You reducing sexuality to techne is the mistake of you alienating yourself from your body, as if your body was an instrument of your rational soul to use and improve, as external an instrument as a hammer or paint brush in your hand. Your body is you organically, it is not a technical instrument with an assortment of uses to the disembodied you that is external and artifical to the "real you" of the disembodied rational soul. Denial of the body is denial and alienation of the self, to become the stunted eunch man of Platonism and Christian Platonism.

          • 2 months ago
            Anonymous

            My own (actual) position is not reductive, but I must insist that a litany of technologies beginning with (say) Botox and concluding with Viagra are unquestionably techne in the sense that they increase what is perceived as sexual desirability on the one hand, outright sexual desire on the other, each beyond former 'natural' limitations, each in the frank service of what is unquestionably 'modern' sexuality. A vast series of rhetorical questions on DHL's part cannot alter the fact that the 'healthy sexuality' it would appear he advocates (in deference to a eunuchization of the body which is in fact merely a weak interpretation on his part) can exist in the age of the Pill and microscopic IUD's. Sex has become slovenly, lazy, recreational, non-heroic, irresponsible, ridiculously artificial, --that species of nothing that becomes 'everything' to those who aren't 'getting any'. I mean to characterize the world (we) live in. The irony of Lawrence's position is that his modern advocates thought they were 'furthering' sexuality when in fact they utterly destroyed it, or at least his 'vision' of it. The Church Fathers and DHL are dead; they are therefore not permitted to change; in the interim what's changed completely is human sexuality. Thanks, techne.
            There must be something else (we're missing). This is my only point.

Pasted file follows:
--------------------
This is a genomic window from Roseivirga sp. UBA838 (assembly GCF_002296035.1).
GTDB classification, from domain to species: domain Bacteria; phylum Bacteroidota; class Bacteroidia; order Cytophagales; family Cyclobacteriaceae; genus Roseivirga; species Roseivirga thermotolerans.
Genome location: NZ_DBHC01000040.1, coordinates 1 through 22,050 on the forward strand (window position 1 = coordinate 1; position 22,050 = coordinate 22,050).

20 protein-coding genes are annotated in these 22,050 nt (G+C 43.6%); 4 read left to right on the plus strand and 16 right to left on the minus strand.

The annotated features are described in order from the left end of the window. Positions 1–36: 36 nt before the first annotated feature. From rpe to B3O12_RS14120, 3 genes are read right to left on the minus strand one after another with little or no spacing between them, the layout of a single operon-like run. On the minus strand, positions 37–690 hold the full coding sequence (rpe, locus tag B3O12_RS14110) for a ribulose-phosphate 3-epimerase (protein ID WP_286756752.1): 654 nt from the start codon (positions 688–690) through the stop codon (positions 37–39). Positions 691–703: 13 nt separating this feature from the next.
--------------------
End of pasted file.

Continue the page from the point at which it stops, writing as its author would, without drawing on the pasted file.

• 2 months ago
            Anonymous

            Underlying all that is still the problem of sexual expression. The modern techne issues of sexuality you present didn't exist for Lawrence or Kierkegaard, nor for Porphyry or St. Paul, yet they all had to grapple with the proper position of sex and the body to our selves. And those issues are still there, underneath all those techne issues (really more relevant to women and the pill than for men).

          • 2 months ago
            Anonymous

            (We) live in an age where sexual expression has been left to the sovereignty of the individual; what's most interesting about modern times is the irony as to just how involved the community is (despite this vaunted 'freedom of choice') in aspects ranging from televised cheerleading to society-altering legal proceedings (and decisions) based on solely this. And this characterizes, or strongly influences, how Sexuality (inclusive of sexual expression) is seen in macro-terms, or in general. Once, Sex, was the 'font of Life' in general, of Family in particular; but the days of its relative importance, of its being bound up in life-altering ritual and contract are far behind us. Positively? Thankfully? This doesn't mean that 'sexual expression' has lost an iota of its sovereign power over 'the human imagination,' however. The movement AWAY from heterosexual generation (perceived as an evil by Romantic poets beginning, in England, with Blake btw) once viewed as holy-- not just religiously, but also legally-- has resulted in the political characterization- or identification- of many on the basis of what are essentially their masturbatory preferences. But since the late 50's early 60's 'sexual expression' (now viewed almost exclusively in its character of entertainment, or recreation) has become just this: masturbation; and this 'program' was completely initiated in the 'heterosexual community'! If heterosexuals could jerk off freely, and without hazard or consequence, why couldn't anyone regardless of sexual 'orientation'? That's a question no one answers fairly, perhaps because it can't be. What's happening now in Vatican City is very interesting. Where will it lead? My guess is decisively away from 'sexual expression' as having ever been a 'problem' in the first place, and towards 'something else' that cryptically (at this point) is. What a world